Combat vulnerabilities in the systems that you manage with these articles. Learn how to search and find them, including system hardening to reduce their impact.

Show vulnerable packages on Arch Linux with arch-audit

With the right tool, arch-audit in this case, we can find any vulnerable package that is installed on a Arch Linux system. Learn how it works.


Vulnerabilities happen and are usually fairly quickly fixed. This is also true for Arch Linux. This rolling distribution can be considered to be always up-to-date, as it uses the latest versions of software packages from the upstream. When there is an update, it doesn’t take long that it becomes available and can be installed with package manager pacman. One problem that remained was the inability to quickly test if you have any vulnerable packages.

Why Auditing and Vulnerability Scanning are Different Things

Why is auditing and vulnerability no the same? In this article we have a look at both and look at the differences.


As the author of Lynis, we hear often the question: It is like Nessus, right? It seems that everything is compared with Nessus, especially when it comes to Linux security. Surprise, it is not. Let’s get things straight, and talk about the benefits of both. Vulnerability Scanning Scanners like Nessus and OpenVAS are great tools. You drop a system in the network and start scanning. The scanner then usually starts with a ping sweep to detect which systems are alive and providing services.

Vulnerability Scanning: The Destiny to Disappointment?

Vulnerability management is an important process to deal with vulnerabilities in software and hardware. At the same time it can become challenging very quickly.


Our digital world is full of hardware and software components. The big difference between the two is the quality. When hardware ships with defects, people will return it and talk badly about it. For software it is fine if things are not perfect from the beginning. It can be improved upon in steps, until most of its users are happy with it. Developers of this software often are some level of pressure.

Understanding Linux Privilege Escalation and Defending Against It

The best way to defend a system is by understanding how attackers work. Learn about privilege escalation on Linux and discover the measures and tools.


What is Linux privilege escalation? Privilege escalation is the process of elevating your permission level, by switching from one user to another one and gain more privileges. For example, a normal user on Linux can become root or get the same permissions as root. This can be authorized usage, with the use of the su or sudo command. It can also be unauthorized, for example when an attacker leverages a software bug.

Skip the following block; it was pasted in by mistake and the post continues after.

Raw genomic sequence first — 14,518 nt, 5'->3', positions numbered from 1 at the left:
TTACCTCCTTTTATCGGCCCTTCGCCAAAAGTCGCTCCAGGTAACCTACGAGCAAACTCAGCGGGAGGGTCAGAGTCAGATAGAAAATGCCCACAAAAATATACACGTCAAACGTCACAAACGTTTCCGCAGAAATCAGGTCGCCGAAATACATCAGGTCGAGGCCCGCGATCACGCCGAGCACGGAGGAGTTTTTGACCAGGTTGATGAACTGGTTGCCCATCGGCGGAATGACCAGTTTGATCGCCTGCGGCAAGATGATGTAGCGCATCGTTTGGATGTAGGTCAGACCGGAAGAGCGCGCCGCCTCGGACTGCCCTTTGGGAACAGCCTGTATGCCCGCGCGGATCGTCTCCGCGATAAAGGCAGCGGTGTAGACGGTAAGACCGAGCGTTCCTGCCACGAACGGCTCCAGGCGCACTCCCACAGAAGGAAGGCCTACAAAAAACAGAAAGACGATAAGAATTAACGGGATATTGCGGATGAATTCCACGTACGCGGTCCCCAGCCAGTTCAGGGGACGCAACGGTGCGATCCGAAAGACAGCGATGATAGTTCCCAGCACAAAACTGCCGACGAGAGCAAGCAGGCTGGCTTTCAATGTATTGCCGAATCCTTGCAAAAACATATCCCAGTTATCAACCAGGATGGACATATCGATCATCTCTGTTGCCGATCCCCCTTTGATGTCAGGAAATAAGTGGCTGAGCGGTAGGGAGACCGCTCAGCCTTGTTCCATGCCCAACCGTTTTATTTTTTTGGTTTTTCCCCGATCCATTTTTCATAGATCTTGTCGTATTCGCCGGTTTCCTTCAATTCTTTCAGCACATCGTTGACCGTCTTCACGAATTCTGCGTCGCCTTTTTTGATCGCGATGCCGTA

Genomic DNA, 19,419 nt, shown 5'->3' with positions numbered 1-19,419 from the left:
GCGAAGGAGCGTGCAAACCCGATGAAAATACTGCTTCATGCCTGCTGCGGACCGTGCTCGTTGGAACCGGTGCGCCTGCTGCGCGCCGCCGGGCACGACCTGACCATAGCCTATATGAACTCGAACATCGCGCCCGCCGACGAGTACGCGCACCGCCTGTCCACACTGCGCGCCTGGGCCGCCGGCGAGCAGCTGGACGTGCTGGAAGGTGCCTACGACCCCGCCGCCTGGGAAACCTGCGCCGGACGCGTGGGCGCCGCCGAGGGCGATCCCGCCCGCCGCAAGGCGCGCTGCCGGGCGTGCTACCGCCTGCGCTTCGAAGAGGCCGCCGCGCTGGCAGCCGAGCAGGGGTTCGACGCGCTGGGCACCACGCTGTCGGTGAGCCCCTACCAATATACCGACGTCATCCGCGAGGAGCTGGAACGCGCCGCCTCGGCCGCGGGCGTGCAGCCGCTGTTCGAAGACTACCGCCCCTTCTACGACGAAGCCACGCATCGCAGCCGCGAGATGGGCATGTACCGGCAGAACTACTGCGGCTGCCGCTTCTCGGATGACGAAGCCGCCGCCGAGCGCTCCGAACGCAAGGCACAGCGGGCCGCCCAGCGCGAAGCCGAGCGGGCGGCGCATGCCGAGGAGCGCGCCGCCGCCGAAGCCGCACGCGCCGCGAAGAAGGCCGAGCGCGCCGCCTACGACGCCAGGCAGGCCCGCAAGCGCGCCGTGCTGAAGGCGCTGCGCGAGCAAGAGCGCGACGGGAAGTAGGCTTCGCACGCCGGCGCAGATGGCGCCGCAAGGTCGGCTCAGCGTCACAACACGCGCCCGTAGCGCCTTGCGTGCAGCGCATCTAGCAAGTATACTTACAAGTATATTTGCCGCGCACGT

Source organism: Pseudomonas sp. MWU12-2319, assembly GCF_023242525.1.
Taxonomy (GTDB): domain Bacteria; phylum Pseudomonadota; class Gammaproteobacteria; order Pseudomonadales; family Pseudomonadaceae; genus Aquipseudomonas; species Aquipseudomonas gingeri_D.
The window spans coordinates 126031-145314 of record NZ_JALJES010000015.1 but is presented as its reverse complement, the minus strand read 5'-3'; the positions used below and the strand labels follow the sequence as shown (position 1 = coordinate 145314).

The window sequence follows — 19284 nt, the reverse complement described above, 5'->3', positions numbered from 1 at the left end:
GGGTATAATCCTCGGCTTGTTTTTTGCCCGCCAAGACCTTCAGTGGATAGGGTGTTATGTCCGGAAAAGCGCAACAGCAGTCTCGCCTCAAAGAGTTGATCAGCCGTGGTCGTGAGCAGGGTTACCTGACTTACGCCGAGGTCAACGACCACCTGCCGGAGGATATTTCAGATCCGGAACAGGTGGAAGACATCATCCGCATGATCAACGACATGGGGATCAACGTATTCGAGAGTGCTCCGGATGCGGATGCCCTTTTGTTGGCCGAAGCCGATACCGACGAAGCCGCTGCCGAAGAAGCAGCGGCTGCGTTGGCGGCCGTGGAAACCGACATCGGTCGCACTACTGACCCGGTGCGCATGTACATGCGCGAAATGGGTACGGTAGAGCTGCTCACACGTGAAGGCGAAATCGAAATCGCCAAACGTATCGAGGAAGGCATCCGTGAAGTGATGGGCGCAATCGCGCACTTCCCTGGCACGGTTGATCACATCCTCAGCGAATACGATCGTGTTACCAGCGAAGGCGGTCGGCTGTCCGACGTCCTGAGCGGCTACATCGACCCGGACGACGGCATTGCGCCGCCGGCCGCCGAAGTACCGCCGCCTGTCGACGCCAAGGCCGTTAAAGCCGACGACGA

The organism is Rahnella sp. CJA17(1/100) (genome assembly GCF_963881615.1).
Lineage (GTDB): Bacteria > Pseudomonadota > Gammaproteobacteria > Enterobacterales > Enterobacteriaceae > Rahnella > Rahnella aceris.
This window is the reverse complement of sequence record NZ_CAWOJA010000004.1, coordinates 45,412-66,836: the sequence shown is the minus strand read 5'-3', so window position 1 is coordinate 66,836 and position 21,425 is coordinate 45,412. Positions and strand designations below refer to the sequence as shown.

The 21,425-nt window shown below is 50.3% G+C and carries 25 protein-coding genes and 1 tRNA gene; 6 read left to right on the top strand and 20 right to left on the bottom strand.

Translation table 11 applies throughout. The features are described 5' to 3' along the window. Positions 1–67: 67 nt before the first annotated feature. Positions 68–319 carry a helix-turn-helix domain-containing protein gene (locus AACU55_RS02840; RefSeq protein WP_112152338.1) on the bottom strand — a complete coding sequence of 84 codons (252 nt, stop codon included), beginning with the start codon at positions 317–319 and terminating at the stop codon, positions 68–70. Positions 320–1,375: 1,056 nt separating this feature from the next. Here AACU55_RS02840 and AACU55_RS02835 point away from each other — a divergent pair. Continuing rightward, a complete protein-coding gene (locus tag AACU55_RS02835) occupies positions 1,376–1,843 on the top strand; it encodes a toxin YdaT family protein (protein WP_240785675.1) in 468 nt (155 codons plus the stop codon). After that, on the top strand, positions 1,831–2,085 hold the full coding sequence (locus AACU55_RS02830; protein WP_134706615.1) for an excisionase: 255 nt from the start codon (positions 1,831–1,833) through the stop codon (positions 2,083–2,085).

Linux vulnerabilities: from detection to treatment

How to deal with Linux vulnerabilities? This article shares the insights, methods, and tools to help with detection and prevention on Linux systems.


If you worked with a computer the last decade, you know the importance of keeping your software up-to-date. Those who don’t, are stacking up vulnerabilities, waiting for them to being exploited by others. Although Linux and most software are open source and can be reviewed, security flaws in software packages remain. While it isn’t easy to close every vulnerability on your system, we can at least create a stable process around it.

Forget Linux Vulnerability Scanning: Get Better Defenses

Vulnerability scanning focuses on weaknesses, or negative aspects of information security. A new look at an existing issue.


Every month or so, I get a few questions about the vulnerability capabilities Lynis has to offer. It made me think about this subject and I realized something: Many security professionals are still focusing too much on vulnerabilities. They want to know their security gaps, so they can know where they stand. While this isn’t a bad approach, there might be a better solution. The solution I will discuss today is to focus on (permanent) processes, instead of vulnerability scanning.